Wednesday, November 25, 2015

Show your work: modelling scholarship in teaching

This week, no one did the readings, and we had a great class anyways.

How can it be week 11 of the semester already? The students in my graduate seminar on Writing the Self Online have already done two or three response papers, produced an autobiographical writing project online, cultivated an audience, and written a short analytical essay about their experiences, and, last week, submitted proposals and bibliographies for their final projects. I collected those last into a pile very early Friday morning as I handed back their projects.

This is a little bit a story about how it soon became pretty obvious that no one had done much more than skim the readings, hoping that others would have done so more carefully and they could float through. They're really busy with the flurry of end-of-term assignments coming hard and fast now, both the ones they are producing and the ones they are grading. It's dark, they're tired, I get it. It's easy to write about this. But this is mostly a story about how I wasn't really as prepared as I wanted to be to teach: it's dark, I'm tired, I've been hauling ass for several weeks assessing SSHRC apps, graduate course proposals, extra office hours, travel, grading assignments.

What we did was this: broke into groups of four, each group assigned one of the three scholarly articles, and produced reading notes and lesson plans. Each group spent 25 minutes cobbling together their best notes on the article. Then the timer went off and they shifted to 15 minutes of producing a credible lesson plan so that they could teach their article to the other groups.

To begin, I put up on the white board my own process--how I take notes on materials I intend to teach, and how I build a lesson plan from there. I told them to snap a pic of the boards, that this was information they could apply to any teaching situation. We went meta: the class became as much about time management and note taking and lesson planning and teaching as it was about Twitter and collective life writing.

It went so well, I had to increase the time.

Each group took a turn to teach their material, instead of simply presenting it. Everyone else took notes. We debriefed afterward about what parts of which teaching were most effective. Students looked way more awake, way more engaged, and way more confident that they knew the material.

In one of the presentations, a student asked all of us to take a moment to craft a Six Word Memoir (hat tip to Laurie McNeill's book chapter on Life Bytes!). I took a risk and wrote this for mine:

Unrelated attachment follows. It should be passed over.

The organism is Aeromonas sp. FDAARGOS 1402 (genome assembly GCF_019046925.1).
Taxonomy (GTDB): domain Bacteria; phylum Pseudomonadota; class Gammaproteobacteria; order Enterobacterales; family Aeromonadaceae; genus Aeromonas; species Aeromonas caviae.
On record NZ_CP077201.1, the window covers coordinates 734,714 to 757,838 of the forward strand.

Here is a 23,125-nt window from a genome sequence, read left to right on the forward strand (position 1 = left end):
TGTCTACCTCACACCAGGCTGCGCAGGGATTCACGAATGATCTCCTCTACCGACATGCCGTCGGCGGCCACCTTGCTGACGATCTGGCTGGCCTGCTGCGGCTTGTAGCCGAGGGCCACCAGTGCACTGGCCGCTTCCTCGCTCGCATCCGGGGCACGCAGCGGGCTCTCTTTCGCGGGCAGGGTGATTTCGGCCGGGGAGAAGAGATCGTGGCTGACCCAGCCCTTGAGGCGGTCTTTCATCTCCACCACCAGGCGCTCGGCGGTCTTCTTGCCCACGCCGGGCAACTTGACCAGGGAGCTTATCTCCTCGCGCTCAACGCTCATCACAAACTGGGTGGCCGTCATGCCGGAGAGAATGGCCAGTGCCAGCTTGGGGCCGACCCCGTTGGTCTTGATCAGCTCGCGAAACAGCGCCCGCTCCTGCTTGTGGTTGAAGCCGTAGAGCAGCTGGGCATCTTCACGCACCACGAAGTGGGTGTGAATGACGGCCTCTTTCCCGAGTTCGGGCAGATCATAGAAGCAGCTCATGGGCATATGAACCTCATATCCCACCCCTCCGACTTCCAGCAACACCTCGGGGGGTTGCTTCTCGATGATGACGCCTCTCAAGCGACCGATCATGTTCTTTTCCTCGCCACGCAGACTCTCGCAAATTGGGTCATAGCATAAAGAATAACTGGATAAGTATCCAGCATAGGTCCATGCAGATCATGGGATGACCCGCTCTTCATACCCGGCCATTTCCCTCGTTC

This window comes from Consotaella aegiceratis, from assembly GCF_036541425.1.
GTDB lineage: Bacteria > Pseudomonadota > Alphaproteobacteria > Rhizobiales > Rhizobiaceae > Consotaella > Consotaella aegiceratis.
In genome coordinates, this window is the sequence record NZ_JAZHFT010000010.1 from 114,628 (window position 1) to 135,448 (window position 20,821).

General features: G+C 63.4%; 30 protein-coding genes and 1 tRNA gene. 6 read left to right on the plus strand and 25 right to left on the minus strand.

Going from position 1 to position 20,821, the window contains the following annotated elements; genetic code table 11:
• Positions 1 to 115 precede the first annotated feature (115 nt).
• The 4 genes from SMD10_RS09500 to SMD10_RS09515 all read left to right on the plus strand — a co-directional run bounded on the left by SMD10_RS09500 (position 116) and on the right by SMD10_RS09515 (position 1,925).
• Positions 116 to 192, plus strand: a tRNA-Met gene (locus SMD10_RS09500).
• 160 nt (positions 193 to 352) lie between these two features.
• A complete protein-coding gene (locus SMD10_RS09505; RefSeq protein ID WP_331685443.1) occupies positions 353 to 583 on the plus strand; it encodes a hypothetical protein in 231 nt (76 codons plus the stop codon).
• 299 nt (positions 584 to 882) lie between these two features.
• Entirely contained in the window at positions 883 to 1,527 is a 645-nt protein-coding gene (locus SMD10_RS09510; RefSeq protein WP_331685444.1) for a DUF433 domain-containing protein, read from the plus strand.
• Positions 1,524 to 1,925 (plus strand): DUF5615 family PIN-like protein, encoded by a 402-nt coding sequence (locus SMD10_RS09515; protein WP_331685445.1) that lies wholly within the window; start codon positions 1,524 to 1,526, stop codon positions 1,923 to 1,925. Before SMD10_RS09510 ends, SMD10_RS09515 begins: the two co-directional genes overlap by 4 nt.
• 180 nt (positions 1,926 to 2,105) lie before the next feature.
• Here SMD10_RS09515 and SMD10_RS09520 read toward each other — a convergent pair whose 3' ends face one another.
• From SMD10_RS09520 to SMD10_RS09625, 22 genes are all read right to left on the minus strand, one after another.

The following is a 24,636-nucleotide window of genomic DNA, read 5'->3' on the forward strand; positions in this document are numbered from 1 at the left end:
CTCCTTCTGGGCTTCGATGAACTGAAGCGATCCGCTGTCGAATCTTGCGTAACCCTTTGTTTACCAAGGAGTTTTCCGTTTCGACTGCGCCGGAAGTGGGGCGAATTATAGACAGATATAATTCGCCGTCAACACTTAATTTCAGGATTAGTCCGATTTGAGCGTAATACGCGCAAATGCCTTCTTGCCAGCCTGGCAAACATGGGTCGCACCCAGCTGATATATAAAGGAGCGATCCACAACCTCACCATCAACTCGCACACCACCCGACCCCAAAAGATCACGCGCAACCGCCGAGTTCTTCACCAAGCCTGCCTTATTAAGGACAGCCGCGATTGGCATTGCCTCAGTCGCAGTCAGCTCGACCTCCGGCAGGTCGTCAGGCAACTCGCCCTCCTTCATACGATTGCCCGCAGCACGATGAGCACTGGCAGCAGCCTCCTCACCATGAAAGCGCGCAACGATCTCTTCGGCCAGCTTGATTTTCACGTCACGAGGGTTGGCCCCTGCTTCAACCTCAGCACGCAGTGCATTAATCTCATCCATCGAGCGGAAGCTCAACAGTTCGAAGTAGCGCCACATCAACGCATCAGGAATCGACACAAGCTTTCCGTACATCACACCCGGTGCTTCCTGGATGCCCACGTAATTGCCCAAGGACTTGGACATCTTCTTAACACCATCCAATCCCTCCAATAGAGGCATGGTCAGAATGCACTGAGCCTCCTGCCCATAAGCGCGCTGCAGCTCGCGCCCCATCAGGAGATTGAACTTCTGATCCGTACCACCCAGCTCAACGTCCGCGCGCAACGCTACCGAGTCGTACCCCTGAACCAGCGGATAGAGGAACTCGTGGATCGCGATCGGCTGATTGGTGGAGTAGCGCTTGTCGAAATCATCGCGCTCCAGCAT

"Grading done, lesson not done--crowd source!"

I was so impressed with how the class had pulled a really creditable session together that I felt I had to fess up: I was overwhelmed and under prepared too, and I knew it had nothing to do with motivation or interest. That I was in exactly the same boat as they were, but we could do something great anyways.

I'm trying to do more of this, more of the explicit modelling of scholarship and teaching by making visible the cracks and fissures in my work as much as I share tips and tricks to make it all manageable. There's clearly something valuable in me teaching my students to read efficiently and make useful lesson plans. Of course. But there's something just as valuable perhaps in showing that the reason I need these tricks and tips is because I run out of time too. Out of patience, out of breath, out of energy, out of ideas, but can find a way to keep going that's based in compassion for myself and compassion for others, to keep the the whole apparatus on track.

It's possible that I could have lectured for three hours--I did know the material, even if I hadn't pulled together a real lesson plan. I could have wagged my finger and chastised them for not doing their part of the work. Probably class would have been pretty dead: me asking pointed leading questions about the readings and then glaring at them as they struggled to find answers. This would have been an impressive display of my moral rectitude, greater knowledge base, and authority. But it would have been awful and no one would have learned anything.

It's a lot easier to say; "Ugh, my students didn't do any of the readings barely! Kids these days!" But it's a lot more productive to say: "You know what? I feel like I ran out of time this week, too. It's a hard, and busy time of the semester. What can we do in our three hours together to get back on track?"

All semester, my students have been impressing me with their smarts, their diligence, there creativity. I told them so and I will keep telling them so, even when they didn't do the readings this one time. Because I know, because we're all in this together, and maybe we can learn something new now, about how to ask for help, how to work together, how to make something great simply by admitting we're not ready to do it alone.

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